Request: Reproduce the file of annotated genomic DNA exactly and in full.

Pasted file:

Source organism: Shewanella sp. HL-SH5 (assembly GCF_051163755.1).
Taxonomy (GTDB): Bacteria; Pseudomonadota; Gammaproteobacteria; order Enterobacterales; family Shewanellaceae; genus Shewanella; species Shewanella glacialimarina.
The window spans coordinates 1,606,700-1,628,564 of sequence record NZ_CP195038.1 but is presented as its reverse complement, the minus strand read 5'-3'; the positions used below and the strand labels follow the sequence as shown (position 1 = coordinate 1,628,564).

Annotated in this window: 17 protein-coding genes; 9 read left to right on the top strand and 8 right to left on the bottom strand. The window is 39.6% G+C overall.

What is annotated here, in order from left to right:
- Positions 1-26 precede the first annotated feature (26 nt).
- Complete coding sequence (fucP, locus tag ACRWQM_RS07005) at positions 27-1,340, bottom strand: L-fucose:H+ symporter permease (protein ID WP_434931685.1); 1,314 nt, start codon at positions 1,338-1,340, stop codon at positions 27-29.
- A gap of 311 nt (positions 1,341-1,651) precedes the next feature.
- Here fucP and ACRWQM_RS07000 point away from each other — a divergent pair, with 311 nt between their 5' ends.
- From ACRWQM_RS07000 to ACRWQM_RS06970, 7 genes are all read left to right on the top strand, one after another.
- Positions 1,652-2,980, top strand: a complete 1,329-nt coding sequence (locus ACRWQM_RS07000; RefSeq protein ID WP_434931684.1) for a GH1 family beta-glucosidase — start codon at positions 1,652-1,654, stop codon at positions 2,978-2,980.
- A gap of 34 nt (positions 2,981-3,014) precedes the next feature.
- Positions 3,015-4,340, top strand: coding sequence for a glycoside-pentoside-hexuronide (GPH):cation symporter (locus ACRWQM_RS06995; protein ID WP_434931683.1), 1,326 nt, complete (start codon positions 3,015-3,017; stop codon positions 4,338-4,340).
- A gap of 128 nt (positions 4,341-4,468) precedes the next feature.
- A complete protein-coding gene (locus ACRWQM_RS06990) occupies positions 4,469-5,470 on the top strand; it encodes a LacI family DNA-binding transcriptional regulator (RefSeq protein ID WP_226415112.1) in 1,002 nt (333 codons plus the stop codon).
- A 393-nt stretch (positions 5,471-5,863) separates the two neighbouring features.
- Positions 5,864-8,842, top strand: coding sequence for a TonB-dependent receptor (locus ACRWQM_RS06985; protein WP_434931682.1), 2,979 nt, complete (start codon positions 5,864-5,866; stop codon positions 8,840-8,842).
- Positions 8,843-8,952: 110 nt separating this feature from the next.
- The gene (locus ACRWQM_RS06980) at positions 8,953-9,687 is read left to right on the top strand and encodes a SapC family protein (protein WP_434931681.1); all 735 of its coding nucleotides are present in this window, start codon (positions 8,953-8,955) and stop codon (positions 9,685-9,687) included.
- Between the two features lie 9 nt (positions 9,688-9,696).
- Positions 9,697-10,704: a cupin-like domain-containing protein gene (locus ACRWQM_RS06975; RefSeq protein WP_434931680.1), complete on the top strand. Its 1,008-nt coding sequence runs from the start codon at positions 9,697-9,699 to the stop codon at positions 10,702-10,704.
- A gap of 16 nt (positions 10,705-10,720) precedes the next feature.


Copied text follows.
Source organism: Shewanella sp. HL-SH5 (assembly GCF_051163755.1).
Taxonomy (GTDB): Bacteria; Pseudomonadota; Gammaproteobacteria; order Enterobacterales; family Shewanellaceae; genus Shewanella; species Shewanella glacialimarina.
The window spans coordinates 1,606,700-1,628,564 of sequence record NZ_CP195038.1 but is presented as its reverse complement, the minus strand read 5'-3'; the positions used below and the strand labels follow the sequence as shown (position 1 = coordinate 1,628,564).

Annotated in this window: 17 protein-coding genes; 9 read left to right on the top strand and 8 right to left on the bottom strand. The window is 39.6% G+C overall.

What is annotated here, in order from left to right:
- Positions 1-26 precede the first annotated feature (26 nt).
- Complete coding sequence (fucP, locus tag ACRWQM_RS07005) at positions 27-1,340, bottom strand: L-fucose:H+ symporter permease (protein ID WP_434931685.1); 1,314 nt, start codon at positions 1,338-1,340, stop codon at positions 27-29.
- A gap of 311 nt (positions 1,341-1,651) precedes the next feature.
- Here fucP and ACRWQM_RS07000 point away from each other — a divergent pair, with 311 nt between their 5' ends.
- From ACRWQM_RS07000 to ACRWQM_RS06970, 7 genes are all read left to right on the top strand, one after another.
- Positions 1,652-2,980, top strand: a complete 1,329-nt coding sequence (locus ACRWQM_RS07000; RefSeq protein ID WP_434931684.1) for a GH1 family beta-glucosidase — start codon at positions 1,652-1,654, stop codon at positions 2,978-2,980.
- A gap of 34 nt (positions 2,981-3,014) precedes the next feature.
- Positions 3,015-4,340, top strand: coding sequence for a glycoside-pentoside-hexuronide (GPH):cation symporter (locus ACRWQM_RS06995; protein ID WP_434931683.1), 1,326 nt, complete (start codon positions 3,015-3,017; stop codon positions 4,338-4,340).
- A gap of 128 nt (positions 4,341-4,468) precedes the next feature.
- A complete protein-coding gene (locus ACRWQM_RS06990) occupies positions 4,469-5,470 on the top strand; it encodes a LacI family DNA-binding transcriptional regulator (RefSeq protein ID WP_226415112.1) in 1,002 nt (333 codons plus the stop codon).
- A 393-nt stretch (positions 5,471-5,863) separates the two neighbouring features.
- Positions 5,864-8,842, top strand: coding sequence for a TonB-dependent receptor (locus ACRWQM_RS06985; protein WP_434931682.1), 2,979 nt, complete (start codon positions 5,864-5,866; stop codon positions 8,840-8,842).
- Positions 8,843-8,952: 110 nt separating this feature from the next.
- The gene (locus ACRWQM_RS06980) at positions 8,953-9,687 is read left to right on the top strand and encodes a SapC family protein (protein WP_434931681.1); all 735 of its coding nucleotides are present in this window, start codon (positions 8,953-8,955) and stop codon (positions 9,685-9,687) included.
- Between the two features lie 9 nt (positions 9,688-9,696).
- Positions 9,697-10,704: a cupin-like domain-containing protein gene (locus ACRWQM_RS06975; RefSeq protein WP_434931680.1), complete on the top strand. Its 1,008-nt coding sequence runs from the start codon at positions 9,697-9,699 to the stop codon at positions 10,702-10,704.
- A gap of 16 nt (positions 10,705-10,720) precedes the next feature.